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NH3.11

Landslide hazard and risk assessment, and landslide management
Convener: P. Reichenbach  | Co-Conveners: F. Guzzetti , A. Günther 
Oral Programme
 / Thu, 26 Apr, 13:30–17:00  / Room 4
Poster Programme
 / Attendance Thu, 26 Apr, 17:30–19:00  / Hall X/Y
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Landslides occur in all geographic regions in response to a wide range of conditions and triggering processes that include storms, earthquakes, and human activities. In addition to direct losses, landslides also cause significant environmental damage and societal disruption. The goal of many landslide studies is the determination of the risk posed by existing or future slope failures. To achieve this goal, information on landslide hazard and vulnerability to landslides is required. Based on landslide typology and assessment scales, a wide array of different evaluation techniques for hazard and risk analyses is available and under development.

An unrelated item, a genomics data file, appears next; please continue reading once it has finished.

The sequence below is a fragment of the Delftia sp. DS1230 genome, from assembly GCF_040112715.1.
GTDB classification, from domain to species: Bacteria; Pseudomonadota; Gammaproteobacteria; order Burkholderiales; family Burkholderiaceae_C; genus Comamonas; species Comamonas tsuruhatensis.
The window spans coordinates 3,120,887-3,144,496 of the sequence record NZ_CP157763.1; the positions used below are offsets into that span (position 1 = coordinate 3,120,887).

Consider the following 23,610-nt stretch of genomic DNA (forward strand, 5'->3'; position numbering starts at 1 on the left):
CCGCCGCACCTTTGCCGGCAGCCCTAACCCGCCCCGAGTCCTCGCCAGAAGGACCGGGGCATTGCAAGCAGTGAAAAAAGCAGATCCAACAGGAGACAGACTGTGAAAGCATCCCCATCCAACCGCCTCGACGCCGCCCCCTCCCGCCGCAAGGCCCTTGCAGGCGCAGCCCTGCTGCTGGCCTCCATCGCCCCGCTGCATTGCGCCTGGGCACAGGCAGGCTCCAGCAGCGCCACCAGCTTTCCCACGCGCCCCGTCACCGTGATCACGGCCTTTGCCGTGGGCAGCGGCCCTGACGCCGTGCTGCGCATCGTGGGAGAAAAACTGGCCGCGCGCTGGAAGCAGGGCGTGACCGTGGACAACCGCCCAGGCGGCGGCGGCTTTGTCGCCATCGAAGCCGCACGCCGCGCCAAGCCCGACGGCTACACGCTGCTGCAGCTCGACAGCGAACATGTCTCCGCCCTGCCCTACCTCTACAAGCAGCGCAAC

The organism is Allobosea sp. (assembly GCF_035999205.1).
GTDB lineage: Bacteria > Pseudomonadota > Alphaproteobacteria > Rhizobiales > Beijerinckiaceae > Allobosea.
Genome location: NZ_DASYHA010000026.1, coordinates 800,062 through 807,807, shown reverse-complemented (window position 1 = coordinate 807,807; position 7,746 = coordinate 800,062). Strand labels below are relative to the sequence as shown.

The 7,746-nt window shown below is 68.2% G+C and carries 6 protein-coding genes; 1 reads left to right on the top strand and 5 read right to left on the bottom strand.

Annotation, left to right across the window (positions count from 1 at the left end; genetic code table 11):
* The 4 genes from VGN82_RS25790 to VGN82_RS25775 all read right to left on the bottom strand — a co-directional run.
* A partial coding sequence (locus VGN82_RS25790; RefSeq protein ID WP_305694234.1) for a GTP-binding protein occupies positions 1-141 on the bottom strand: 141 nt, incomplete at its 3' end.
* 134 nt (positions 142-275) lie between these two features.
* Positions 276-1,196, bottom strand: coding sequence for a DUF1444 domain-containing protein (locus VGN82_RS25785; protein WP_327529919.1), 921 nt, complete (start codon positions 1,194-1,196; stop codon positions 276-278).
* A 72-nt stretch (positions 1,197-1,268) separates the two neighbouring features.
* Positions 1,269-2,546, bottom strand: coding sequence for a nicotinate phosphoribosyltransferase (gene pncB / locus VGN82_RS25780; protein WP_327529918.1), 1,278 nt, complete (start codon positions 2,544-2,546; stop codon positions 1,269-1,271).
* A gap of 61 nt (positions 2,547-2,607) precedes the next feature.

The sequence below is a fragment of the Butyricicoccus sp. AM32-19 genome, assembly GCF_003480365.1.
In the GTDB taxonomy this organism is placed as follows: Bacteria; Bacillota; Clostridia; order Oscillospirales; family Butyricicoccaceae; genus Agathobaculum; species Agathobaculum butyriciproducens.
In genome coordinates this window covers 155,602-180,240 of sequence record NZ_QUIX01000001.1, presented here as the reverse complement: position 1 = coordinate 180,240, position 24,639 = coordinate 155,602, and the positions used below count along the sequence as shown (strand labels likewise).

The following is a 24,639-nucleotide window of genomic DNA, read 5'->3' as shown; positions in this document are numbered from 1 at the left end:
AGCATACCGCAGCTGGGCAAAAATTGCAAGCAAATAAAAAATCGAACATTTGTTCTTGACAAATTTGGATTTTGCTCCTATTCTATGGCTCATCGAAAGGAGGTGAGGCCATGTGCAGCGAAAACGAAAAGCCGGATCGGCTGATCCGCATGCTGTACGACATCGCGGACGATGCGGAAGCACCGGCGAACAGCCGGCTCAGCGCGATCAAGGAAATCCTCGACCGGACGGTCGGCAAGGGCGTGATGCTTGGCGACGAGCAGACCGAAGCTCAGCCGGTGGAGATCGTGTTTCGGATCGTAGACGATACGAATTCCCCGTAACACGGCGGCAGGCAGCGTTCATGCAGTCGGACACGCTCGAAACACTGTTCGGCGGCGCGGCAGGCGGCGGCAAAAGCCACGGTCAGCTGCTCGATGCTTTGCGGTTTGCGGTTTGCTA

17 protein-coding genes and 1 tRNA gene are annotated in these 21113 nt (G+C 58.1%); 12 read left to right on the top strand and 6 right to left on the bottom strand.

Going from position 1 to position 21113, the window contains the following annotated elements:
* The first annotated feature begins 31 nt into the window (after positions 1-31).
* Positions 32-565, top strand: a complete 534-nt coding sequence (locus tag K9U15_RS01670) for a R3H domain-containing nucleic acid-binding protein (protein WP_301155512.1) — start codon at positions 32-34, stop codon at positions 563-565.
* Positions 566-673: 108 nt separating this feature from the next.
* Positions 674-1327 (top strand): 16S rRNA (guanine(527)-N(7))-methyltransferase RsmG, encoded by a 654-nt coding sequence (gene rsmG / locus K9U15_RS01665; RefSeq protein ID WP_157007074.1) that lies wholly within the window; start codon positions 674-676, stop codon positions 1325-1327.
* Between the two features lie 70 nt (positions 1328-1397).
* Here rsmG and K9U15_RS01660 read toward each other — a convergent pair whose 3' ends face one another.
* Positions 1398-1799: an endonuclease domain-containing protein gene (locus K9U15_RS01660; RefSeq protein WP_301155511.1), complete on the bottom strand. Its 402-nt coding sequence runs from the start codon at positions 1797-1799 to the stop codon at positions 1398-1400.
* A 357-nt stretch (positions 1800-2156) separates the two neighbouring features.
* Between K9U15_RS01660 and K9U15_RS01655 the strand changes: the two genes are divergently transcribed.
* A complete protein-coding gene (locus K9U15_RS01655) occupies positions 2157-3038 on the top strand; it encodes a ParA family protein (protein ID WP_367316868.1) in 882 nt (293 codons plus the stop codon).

The session is aimed at comparing qualitative or quantitative landslide hazard and risk estimates in different physio- and geographical settings for different kinds of processes affecting the environment at different spatial scales. Since it is necessary to assess both the spatial and temporal probability of landslide hazard before evaluating landslide risk, contributions dealing with landslide mapping and landslide hazard assessment are welcomed. Presentations on landslide hazard and risk assessment at local, regional or national scale and in different physiographic, climatic, and geological settings are solicited. Presentations focussing on adoption and integration of different modelling approaches for quantitative assessments are welcomed. Papers that provide information on quality, reliability and limitations of process-oriented or statistical models are encouraged. The session’s aim is to present contributions dealing with heuristic, statistical, deterministic or physical based methods and models to evaluate and compare landslide hazards and risk. Model fitting performance, model validation and model prediction skill should be critically analysed.